3. Brandyk, A.; Majewski, G. Modeling of hydrological conditions for the restoration of Przemkowsko-Przecławskie Wetlands. Annu. Set Environ. Prot. 2013, 15, 371–392. [Google Scholar]
  4. Brandyk, A. Ground water—Fed system restoration on the area of Przemkowsko-Przecławskie Wetlands. Ann. Wars. Univ. Life Sci. SGGW Land Reclam. 2011, 43, 13–23. [Google Scholar] [CrossRef]
  5. Grootjans, A.; Wołejko, L. Conservation of Wetlands in Polish Agricultural Landscapes; Wydawnictwo Lubuskiego Klubu Przyrodników: Szczecin, Poland, 2007. [Google Scholar]
  6. Okruszko, T. Hydrologic Criteria in Wetlands Protection; Treatises and Monographs; Warsaw University of Life Sciences Publishing: Warsaw, Poland, 2005. (In Polish) [Google Scholar]
  7. Pierzgalski, E.; Pawluśkiewicz, B.; Gnatowski, T.; Brandyk, A. Utrzymanie urządzeń melioracyjnych na obszarach Natura 2000 na przykładzie Bagna Całowanie. In Gospodarowanie w Dolinach Rzecznych na Obszarach Natura 2000; Pawluśkiewicz, B., Ed.; Warsaw University of Life Sciences Publishing: Warsaw, Poland, 2013. (In Polish) [Google Scholar]
  8. Oświt, J. Roślinność i Siedliska Zabagnionych Dolin Rzecznych na tle Warunków Wodnych; Rocz. Nauk Rol., Ser. D., Ed.; Warsaw University of Life Sciences Publishing: Warsaw, Poland, 1991. (In Polish) [Google Scholar]
  9. Querner, E.; Ślesicka, A.; Mioduszewski, W. Water management in the Central Biebrza Basin (gospodarka wodna w środkowym basenie biebrzy). In Proceedings of the International Conference Agricultural Effects on Ground and Surface Waters, Wageningen, The Netherlands, 15–17 October 2000.
  10. Brandyk, A.; Kiczko, A.; Majewski, G.; Kleniewska, M.; Krukowski, M. Uncertainty of Deardorff’s soil moisture model based on continuous TDR measurements for sandy loam soil. J. Hydrol. Hydromech. 2016, 64, 23–29. [Google Scholar] [CrossRef]
  11. Szuniewicz, J. Charakterystyka Kompleksów Wilgotnościowo-Glebowych pod Kątem Parametrów Systemu Melioracyjnego; Institute of Technology and Life Sciences Publishing: Raszyn, Poland, 1979. (In Polish) [Google Scholar]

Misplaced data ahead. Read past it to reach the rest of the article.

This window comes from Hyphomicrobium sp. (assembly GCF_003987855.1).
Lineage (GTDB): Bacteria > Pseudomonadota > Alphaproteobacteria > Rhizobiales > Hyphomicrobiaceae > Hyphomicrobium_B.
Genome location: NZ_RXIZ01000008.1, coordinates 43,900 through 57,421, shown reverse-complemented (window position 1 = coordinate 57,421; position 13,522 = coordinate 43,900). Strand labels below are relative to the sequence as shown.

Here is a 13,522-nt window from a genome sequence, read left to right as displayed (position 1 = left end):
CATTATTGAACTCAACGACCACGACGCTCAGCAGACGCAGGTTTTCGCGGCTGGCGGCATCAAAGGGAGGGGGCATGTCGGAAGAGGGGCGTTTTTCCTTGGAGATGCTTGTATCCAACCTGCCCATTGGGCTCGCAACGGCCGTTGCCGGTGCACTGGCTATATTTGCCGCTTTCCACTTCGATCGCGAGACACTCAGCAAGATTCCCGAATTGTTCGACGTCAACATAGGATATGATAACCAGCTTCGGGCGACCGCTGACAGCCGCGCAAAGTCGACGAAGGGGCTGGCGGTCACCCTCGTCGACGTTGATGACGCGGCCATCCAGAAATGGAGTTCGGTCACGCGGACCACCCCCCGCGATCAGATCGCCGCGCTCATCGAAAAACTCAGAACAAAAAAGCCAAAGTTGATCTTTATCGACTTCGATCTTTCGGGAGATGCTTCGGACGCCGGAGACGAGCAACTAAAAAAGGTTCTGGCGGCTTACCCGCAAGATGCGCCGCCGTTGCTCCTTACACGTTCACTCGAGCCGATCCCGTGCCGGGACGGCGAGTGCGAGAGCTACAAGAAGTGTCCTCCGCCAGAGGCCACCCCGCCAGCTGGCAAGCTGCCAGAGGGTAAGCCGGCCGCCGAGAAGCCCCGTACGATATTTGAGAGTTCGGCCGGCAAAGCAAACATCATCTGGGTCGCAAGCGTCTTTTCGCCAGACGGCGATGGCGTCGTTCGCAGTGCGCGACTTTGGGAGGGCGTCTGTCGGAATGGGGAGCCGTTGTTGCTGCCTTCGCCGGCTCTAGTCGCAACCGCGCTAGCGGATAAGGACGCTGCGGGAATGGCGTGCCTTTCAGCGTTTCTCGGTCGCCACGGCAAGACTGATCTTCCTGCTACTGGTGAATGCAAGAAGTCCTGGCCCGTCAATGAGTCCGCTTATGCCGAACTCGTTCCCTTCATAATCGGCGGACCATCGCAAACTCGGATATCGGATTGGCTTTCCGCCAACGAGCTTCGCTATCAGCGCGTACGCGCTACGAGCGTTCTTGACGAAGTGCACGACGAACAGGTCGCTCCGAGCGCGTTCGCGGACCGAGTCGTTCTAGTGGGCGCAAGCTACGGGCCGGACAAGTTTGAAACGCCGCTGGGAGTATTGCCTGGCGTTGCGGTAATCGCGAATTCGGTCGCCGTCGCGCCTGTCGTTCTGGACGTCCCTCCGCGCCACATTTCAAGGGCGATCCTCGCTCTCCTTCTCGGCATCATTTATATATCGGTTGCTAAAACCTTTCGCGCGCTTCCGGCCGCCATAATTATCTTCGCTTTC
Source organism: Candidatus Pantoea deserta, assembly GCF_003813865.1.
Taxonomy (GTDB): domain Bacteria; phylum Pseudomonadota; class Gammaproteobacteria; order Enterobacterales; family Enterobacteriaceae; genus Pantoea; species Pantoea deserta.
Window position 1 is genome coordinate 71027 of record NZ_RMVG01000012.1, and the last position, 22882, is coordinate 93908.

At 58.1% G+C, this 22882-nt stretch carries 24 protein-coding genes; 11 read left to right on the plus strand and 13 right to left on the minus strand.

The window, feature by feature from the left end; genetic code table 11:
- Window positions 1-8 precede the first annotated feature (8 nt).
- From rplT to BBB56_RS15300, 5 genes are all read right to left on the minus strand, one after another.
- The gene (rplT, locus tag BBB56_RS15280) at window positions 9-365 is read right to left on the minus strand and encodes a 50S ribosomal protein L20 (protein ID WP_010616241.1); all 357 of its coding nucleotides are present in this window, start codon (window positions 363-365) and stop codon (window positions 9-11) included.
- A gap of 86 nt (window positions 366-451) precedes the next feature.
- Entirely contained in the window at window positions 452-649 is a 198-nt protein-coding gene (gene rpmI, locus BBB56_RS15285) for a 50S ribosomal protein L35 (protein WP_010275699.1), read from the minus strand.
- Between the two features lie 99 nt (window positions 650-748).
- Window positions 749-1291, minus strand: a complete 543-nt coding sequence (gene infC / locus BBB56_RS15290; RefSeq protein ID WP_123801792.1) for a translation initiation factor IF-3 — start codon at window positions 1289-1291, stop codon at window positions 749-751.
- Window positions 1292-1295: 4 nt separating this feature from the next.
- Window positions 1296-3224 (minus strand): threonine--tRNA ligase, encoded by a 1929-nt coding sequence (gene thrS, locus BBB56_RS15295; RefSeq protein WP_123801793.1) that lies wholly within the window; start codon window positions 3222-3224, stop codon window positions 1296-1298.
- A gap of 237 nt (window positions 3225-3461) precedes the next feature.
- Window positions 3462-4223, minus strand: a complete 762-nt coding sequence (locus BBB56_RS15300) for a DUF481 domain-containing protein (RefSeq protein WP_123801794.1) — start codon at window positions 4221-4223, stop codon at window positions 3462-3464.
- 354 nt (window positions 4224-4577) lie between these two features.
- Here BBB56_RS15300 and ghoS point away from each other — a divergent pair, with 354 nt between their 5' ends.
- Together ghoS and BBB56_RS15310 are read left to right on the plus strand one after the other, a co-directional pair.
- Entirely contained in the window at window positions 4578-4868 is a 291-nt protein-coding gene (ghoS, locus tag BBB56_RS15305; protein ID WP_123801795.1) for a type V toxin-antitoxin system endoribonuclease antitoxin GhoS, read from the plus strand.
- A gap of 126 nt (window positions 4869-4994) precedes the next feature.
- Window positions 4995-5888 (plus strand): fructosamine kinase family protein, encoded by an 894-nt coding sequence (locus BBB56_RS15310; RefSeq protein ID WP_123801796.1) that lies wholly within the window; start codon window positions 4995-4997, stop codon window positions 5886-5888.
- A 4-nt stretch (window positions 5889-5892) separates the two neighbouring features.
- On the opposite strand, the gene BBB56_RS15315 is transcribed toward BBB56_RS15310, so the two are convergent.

12. Stelmaszczyk, S.; Okruszko, T.; Meire, P. Nutrients availability and hydrological conditions of selected wetland ecosystems in the Biebrza river valley. Ann. Wars. Univ. Life Sci. SGGW Land Reclam. 2015, 47, 3–17. [Google Scholar] [CrossRef]
  13. Pierzgalski, E.; Pawluśkiewicz, B.; Gnatowski, T.; Brandyk, A. The Estimation of Ditch Network, Warszawicki and Wilga-Wisła Channels Influence on Soil Water Conditions of Całowanie Peatland Protected Area; Materials of Faculty of Civil and Environmental Engineering, Department of Environmental Improvement, Warsaw University of Life Sciences: Warsaw, Poland, 2011. [Google Scholar]
  14. Keizera, F.; Schot, P.; Okruszko, T.; Chormański, J.; Kardel, I.; Wassen, M. A New look at the Flood Pulse Concept: The (ir) relevance of the moving littoral in temperate zone rivers. Ecol. Eng. 2014, 64, 85–99. [Google Scholar] [CrossRef]
  15. Dietrich, O.; Schweigert, S.; Steidl, J. Impact of climate change on the water balance of fen wetlands in the Elbe Lowland. In Proceedings of the 13th International Peat Congress, Tullamore, Ireland, 8–13 June 2008; International Peat Society: Jyväskylä, Finland, 2008. [Google Scholar]
  16. McDonald, M.; Harbaugh, W. A Modular Three—Dimensional Finite Difference Groundwater Flow Model; Openfile Report No. 6; United States Geological Survey: Washington, DC, USA, 1998.